My Lords, the Government support young people wishing to enter the creative industries at all levels through apprenticeships, careers advice, degree courses and business start-up schemes. We are expanding apprenticeships, including those in the creative industries, and the National Skills Academy for Creative and Cultural Skills has been successful in increasing career opportunities for young people.
My Lords, I thank the Minister for that reply. Does she acknowledge the significant contribution that the creative industries make to our economy, with over 1.3 million jobs in the sector? Does she agree with the recent CBI report that, despite the progress that has already been made, there is a need for many more flexible apprenticeships in this sector? What are the Government doing to address the fact that informal social networks and unpaid internships are helping children from affluent backgrounds to gain jobs in the sector at the expense of those less well connected?
I thank the noble Baroness for her question. I share her view of the importance of the creative and cultural industries. As she has pointed out, the exports alone are worth £17 billion a year and many jobs are created. When I sat down and started working out exactly what the answers were on this Question, I was amazed at just how much is going on. The Government are committed to expanding apprenticeships in this sector, which often relies on self-employed and contract work. We are providing flexibility in the delivery of apprenticeships to allow for those legitimate variations in working practice. We have to bear in mind what we are taking on, from the poet in the attic to the blockbuster moviemakers. It is a very varied group of people.
On the noble Baroness’s third question, we should ensure that all young people can get work experience or jobs based on merit to ensure the best possible talent base for the country. We have already asked employers to improve access to internships, and the Creative Industries Council will look at improving fair access and providing clearer entry and progression routes to the sector.
My Lords, if the noble Baroness, Lady Jones, had used the term “arts” instead of “creative industries” in the Question to address what would really have been the same concern, will the Minister confirm that it would likely have been answered by the noble Baroness, Lady Rawlings, on behalf of quite another department? Can the Minister elaborate on what is likely to be the future balance of involvement and the nature of the dialogue between the culture, education and business departments regarding encouraging the arts and young people into the arts?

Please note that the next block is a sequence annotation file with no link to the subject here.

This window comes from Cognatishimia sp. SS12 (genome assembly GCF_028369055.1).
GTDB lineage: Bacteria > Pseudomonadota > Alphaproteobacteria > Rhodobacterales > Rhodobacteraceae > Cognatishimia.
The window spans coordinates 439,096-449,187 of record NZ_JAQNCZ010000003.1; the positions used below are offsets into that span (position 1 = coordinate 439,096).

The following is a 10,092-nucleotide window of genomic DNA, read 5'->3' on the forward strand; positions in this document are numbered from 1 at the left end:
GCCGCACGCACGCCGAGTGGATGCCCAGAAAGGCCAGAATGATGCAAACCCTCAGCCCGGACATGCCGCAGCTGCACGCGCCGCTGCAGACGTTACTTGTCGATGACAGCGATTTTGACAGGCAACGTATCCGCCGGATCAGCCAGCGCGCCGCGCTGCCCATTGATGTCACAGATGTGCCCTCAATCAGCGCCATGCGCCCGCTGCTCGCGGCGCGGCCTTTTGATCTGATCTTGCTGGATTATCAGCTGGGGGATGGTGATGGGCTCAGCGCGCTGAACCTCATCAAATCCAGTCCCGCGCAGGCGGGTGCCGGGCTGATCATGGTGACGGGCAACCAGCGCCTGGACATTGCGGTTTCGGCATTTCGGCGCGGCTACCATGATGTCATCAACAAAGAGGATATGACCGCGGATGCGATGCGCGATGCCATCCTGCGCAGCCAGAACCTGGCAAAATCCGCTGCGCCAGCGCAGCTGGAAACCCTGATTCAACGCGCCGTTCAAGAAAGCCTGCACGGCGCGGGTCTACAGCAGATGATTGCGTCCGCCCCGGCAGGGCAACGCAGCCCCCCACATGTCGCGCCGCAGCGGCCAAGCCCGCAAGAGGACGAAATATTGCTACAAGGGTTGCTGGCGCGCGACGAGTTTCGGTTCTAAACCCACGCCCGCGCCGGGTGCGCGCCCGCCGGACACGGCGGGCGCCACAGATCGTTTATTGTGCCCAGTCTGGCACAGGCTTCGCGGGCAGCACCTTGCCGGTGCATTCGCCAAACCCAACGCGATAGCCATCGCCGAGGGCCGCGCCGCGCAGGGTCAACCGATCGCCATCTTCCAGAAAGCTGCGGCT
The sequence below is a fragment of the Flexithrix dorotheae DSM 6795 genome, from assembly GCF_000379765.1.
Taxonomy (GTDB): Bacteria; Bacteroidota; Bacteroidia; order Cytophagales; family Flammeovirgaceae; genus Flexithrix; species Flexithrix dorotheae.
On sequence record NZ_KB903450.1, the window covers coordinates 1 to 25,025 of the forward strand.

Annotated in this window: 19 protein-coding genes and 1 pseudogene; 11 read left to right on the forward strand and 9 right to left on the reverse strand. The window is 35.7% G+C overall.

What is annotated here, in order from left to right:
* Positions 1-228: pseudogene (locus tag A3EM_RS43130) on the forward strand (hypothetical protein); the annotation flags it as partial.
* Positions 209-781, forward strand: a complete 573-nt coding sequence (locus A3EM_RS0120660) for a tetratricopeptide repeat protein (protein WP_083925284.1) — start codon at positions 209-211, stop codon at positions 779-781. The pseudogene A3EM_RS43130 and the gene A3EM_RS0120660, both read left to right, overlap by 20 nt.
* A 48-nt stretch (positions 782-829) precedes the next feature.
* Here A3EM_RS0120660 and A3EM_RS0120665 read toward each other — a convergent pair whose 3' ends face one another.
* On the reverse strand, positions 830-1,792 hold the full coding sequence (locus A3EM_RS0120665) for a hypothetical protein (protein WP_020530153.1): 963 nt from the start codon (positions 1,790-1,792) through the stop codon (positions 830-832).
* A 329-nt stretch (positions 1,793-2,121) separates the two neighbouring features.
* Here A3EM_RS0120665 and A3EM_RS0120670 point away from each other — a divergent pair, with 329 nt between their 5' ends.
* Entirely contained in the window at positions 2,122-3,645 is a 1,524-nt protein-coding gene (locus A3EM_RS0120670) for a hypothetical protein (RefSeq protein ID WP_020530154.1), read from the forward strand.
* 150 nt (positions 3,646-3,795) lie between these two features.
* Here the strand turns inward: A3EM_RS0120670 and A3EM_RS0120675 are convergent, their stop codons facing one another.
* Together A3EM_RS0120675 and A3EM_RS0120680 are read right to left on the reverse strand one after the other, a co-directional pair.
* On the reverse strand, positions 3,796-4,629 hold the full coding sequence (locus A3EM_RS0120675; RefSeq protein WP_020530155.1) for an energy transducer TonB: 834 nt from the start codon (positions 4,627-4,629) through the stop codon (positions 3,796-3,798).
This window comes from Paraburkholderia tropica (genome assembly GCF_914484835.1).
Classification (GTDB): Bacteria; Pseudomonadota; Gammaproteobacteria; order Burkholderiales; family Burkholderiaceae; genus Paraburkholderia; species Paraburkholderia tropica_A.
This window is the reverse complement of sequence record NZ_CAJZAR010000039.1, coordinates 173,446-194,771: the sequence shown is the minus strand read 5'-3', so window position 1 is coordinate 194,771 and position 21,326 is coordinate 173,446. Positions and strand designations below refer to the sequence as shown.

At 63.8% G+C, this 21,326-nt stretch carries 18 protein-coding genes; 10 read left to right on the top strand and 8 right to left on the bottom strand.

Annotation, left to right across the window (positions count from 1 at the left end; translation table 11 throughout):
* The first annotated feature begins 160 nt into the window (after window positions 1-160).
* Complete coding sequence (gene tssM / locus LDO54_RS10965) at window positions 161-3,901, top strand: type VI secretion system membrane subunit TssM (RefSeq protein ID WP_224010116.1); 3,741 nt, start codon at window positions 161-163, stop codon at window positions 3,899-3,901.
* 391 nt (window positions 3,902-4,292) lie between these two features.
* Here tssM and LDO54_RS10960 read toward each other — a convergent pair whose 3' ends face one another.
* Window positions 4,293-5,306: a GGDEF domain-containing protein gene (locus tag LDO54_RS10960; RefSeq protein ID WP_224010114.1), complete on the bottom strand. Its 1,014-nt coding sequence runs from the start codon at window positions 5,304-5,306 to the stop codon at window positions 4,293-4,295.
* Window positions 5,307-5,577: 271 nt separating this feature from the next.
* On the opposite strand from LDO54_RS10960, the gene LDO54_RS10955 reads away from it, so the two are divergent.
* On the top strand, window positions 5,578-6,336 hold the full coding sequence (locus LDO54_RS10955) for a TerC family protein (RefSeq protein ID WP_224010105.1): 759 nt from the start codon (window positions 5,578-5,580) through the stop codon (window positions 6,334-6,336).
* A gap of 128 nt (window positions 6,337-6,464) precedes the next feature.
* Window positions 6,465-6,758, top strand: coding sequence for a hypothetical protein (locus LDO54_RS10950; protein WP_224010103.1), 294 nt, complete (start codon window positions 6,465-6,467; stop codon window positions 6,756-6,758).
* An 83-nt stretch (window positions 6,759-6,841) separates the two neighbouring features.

My noble friend talks of crafts. There are so many words to describe the subject of this Question, but the word “crafts” springs to mind. My father was himself a craftsman. What are we doing? We are making over 200 new apprenticeship schemes available and we are speaking with schools to ensure that our careers advice encourages all these craft skills for children who have those wonderful talents but maybe feel at this stage that this will not get them a job. We have to ensure that as we in this country go forward, all our children’s talents get used.
My Lords, the creative industries need creative people and creativity needs to be nurtured. The new EBacc contains no creative element at all, and it appears to be stopping young people from pursuing subjects such as art, design and computer science. Our thriving creative industries are already seeing a skills shortage. Will the Minister explain why the Government continue to refuse to revise their position on the EBacc? If they do not, the skills shortage will only get worse.
Does the Minister realise that the creative industries were one of the most rapidly growing sectors throughout the north-east of England and that all five of the universities there have had a very fine record and are producing some first-class graduates? Is it not a tragedy that the whole of this sector is severely cutting back in employment because of the Government’s economic strategy?
While associating myself entirely with the important question asked a moment ago by the right reverend Prelate the Bishop of Chester, perhaps I may say that I have had a large number of children, some of whom are in what I believe is known as the creative industries, and it never occurred to me to ask the Government for advice on what career they should pursue. Since when has it been the Government’s job to do that?
I think that it is now being recognised that the skills and talents that will take this country forward are very broad. We are already extremely successful in the creative industries and, as the noble Baroness who asked the Question emphasised, we really should be encouraging them. This Government are determined to do so.
My Lords, will the Government make maximum use of the Cultural Olympiad and the festival of culture next year as a lever to gain the maximum benefit for our youngsters in the future? Quite a lot of money—about £97 million, as I understand it, much of it private, as is correct—is already there. Will she assure the House that we are getting the maximum leverage from that for our youngsters?